Since the 1.5RC1 release there is a new way to add non-OGC layers to your application. These layers currently are: Google maps, Yahoo Maps, Virtual Earth and MultiMap. The changes are:
- Use of OwsContext
- Use of BaseLayers
- Less reliance on config.xml
Use of OwsContext
In previous versions Mapbuilder used the WMC standard to store its layer configuration in a context document. However this standard does not allow for non WMS layers. Since the new layertypes are not WMS they would break the WMC compatibility if they would be included into a WMC doc. To solve this problem a new standard is being developed; the OwsContext format. However this has not been finalized yet and as such is subject to changes. This format at its current form allows us to add non-OGC layers to a context doc.
Use of BaseLayers
The 1.5 release is using openlayers as a render engine. The way OpenLayers is structured is that it reuires a special layer which defines how all other layer should behave: the zoomlevels, projection, tilesize etc. This layer is called the BaseLayer. In the WMC, nor in the OwsContext is this concept known. For WMC-based application this is solved by adding a hidden empty baselayer, which takes the configuration options from config.xml and the projection settings from context.xml.
For a OwsContext based application you have more options. Since the layers with a fixed tilescheme, like GMaps, TMS, WMS-C, cannot adept to different settings for resolutions, projections or even tilesize they need to be defining these settings. This means that they need to become a BaseLayer themselves. Obviously there can only be one BaseLayer at a time. Curerntly Mapbuilder only supports one BaseLayer in the OwsContext doc. In the future it will be possible to have multiple BaseLayers configured and the user will be able to chose which of the BaseLayers will be the active one.
Less reliance on config.xml
Since the WMC standard doesn't support things like resolutions, tileschemes etc on needs to define this in the config.xml. This means that if you share the context doc you loose this information. With the OwsContext doc however you can store these settings in the context doc where they belong. If you share your OwsContext doc all the relevant settings will be passed on.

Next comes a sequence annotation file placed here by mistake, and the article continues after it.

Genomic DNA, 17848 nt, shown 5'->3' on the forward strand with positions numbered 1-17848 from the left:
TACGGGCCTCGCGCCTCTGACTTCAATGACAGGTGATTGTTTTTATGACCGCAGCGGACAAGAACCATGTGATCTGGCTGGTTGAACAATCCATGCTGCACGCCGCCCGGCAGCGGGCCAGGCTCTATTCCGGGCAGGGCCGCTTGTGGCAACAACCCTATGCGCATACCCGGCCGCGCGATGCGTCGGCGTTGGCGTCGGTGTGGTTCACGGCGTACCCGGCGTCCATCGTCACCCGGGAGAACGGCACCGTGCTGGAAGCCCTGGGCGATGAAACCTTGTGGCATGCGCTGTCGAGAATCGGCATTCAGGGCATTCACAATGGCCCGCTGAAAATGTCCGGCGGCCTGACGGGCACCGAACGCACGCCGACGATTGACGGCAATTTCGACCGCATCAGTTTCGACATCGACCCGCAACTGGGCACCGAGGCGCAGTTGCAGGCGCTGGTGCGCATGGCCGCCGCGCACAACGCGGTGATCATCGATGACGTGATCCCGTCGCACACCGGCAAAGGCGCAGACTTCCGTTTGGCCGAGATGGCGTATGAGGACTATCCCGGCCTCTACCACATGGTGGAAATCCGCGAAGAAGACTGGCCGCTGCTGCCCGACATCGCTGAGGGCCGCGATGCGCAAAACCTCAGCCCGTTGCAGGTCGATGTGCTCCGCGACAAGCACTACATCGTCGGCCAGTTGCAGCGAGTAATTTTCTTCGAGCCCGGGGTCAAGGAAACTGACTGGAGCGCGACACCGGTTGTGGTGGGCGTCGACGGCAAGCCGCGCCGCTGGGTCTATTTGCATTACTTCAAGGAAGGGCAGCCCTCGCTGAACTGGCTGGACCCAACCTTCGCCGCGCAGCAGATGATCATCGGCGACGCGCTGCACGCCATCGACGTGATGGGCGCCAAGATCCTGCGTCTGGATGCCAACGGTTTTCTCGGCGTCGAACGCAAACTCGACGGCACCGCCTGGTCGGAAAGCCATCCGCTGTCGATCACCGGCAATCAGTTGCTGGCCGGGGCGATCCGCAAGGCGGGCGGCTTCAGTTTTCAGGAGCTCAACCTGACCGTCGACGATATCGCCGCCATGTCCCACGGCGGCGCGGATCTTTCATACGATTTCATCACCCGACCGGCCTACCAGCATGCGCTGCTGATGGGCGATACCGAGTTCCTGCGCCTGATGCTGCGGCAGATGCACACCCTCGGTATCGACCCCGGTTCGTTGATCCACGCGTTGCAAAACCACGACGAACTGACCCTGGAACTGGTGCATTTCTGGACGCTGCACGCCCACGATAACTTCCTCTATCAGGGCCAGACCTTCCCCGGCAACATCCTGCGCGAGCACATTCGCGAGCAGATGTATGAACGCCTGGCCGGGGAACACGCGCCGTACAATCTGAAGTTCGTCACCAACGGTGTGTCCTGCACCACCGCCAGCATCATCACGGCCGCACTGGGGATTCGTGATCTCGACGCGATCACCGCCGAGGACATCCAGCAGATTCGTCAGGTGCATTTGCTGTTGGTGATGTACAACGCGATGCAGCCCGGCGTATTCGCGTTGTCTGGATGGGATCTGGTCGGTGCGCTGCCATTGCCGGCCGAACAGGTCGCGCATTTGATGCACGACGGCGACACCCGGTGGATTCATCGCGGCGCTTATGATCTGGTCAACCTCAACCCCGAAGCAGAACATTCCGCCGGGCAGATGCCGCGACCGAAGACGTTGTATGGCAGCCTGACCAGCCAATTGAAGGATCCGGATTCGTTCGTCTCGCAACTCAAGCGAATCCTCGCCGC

How does a BaseLayer look like in the context doc
Now what does this mean, lets split out:
We define here that it is a BaseLayer in the ows namespace, Mapbuilder will look for a ows:BaseLayer type of layer to decide that the user has a special base layer defined. It will take the first it encounters and ignore all others (for the moment).
Mapbuilder will decide what to do depending on the service type. The current options are: WMS, WMS-C, GMAP, Google, YMAP, Yahoo, VE, Microsoft and MultiMap.
Currently this does nothing, in the future this or the layerId will be used to allow for switching between BaseLayers
Since most of the time the BaseLayer will have a specific tileset, this is the place where it is being defined. It is based on the capabilities document of tilecache
If you want a custom set of resolutions you can define them here. There's no need to do so for the proprietary layers like Google. The resolutions are known to OpenLayers
Here you can define the SRS you want to use. If you use epsg:900913 in combination with on of the proprietary layers it will go for the spherical mercator approach, otherwise choose epsg:4326 to use the old lat-long based approach. See also the OpenLayers wikipage on it
Here you can define the Boundingbox for your baselayer, however it is currently ignored in preference of the normal OwsContext BBox
Here you can define which layers to use, for normal WMS/WMS-C it means just that. For the proprietary layers you have the following options: aerial,satellite for a satellite map road,normal for a road map and by default it will take the hybrid layer with both satellite and roads.
Here you can define the tilesize, default is 256 which works for all proprietary layers
Here you can define the image format for the request. This is only needed for WMS(-C) layers